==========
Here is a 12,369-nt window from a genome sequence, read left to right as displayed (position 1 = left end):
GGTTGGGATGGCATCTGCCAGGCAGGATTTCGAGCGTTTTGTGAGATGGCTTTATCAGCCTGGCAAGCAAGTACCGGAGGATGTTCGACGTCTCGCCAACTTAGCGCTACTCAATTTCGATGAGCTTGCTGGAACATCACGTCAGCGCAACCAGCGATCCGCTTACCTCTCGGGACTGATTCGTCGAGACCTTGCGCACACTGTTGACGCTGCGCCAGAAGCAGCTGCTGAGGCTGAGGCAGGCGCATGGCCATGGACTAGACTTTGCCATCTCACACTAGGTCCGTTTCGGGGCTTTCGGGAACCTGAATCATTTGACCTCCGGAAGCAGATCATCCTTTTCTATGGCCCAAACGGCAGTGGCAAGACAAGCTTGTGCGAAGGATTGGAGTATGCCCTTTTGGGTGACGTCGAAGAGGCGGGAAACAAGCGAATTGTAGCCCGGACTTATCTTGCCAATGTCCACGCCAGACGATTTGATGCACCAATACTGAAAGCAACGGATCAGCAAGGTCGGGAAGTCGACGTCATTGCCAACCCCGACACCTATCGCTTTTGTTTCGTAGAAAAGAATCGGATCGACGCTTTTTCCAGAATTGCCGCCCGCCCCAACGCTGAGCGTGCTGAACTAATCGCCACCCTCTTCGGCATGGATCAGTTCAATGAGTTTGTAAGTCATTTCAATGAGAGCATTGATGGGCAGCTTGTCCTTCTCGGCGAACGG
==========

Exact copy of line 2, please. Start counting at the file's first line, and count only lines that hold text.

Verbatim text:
GGTTGGGATGGCATCTGCCAGGCAGGATTTCGAGCGTTTTGTGAGATGGCTTTATCAGCCTGGCAAGCAAGTACCGGAGGATGTTCGACGTCTCGCCAACTTAGCGCTACTCAATTTCGATGAGCTTGCTGGAACATCACGTCAGCGCAACCAGCGATCCGCTTACCTCTCGGGACTGATTCGTCGAGACCTTGCGCACACTGTTGACGCTGCGCCAGAAGCAGCTGCTGAGGCTGAGGCAGGCGCATGGCCATGGACTAGACTTTGCCATCTCACACTAGGTCCGTTTCGGGGCTTTCGGGAACCTGAATCATTTGACCTCCGGAAGCAGATCATCCTTTTCTATGGCCCAAACGGCAGTGGCAAGACAAGCTTGTGCGAAGGATTGGAGTATGCCCTTTTGGGTGACGTCGAAGAGGCGGGAAACAAGCGAATTGTAGCCCGGACTTATCTTGCCAATGTCCACGCCAGACGATTTGATGCACCAATACTGAAAGCAACGGATCAGCAAGGTCGGGAAGTCGACGTCATTGCCAACCCCGACACCTATCGCTTTTGTTTCGTAGAAAAGAATCGGATCGACGCTTTTTCCAGAATTGCCGCCCGCCCCAACGCTGAGCGTGCTGAACTAATCGCCACCCTCTTCGGCATGGATCAGTTCAATGAGTTTGTAAGTCATTTCAATGAGAGCATTGATGGGCAGCTTGTCCTTCTCGGCGAACGG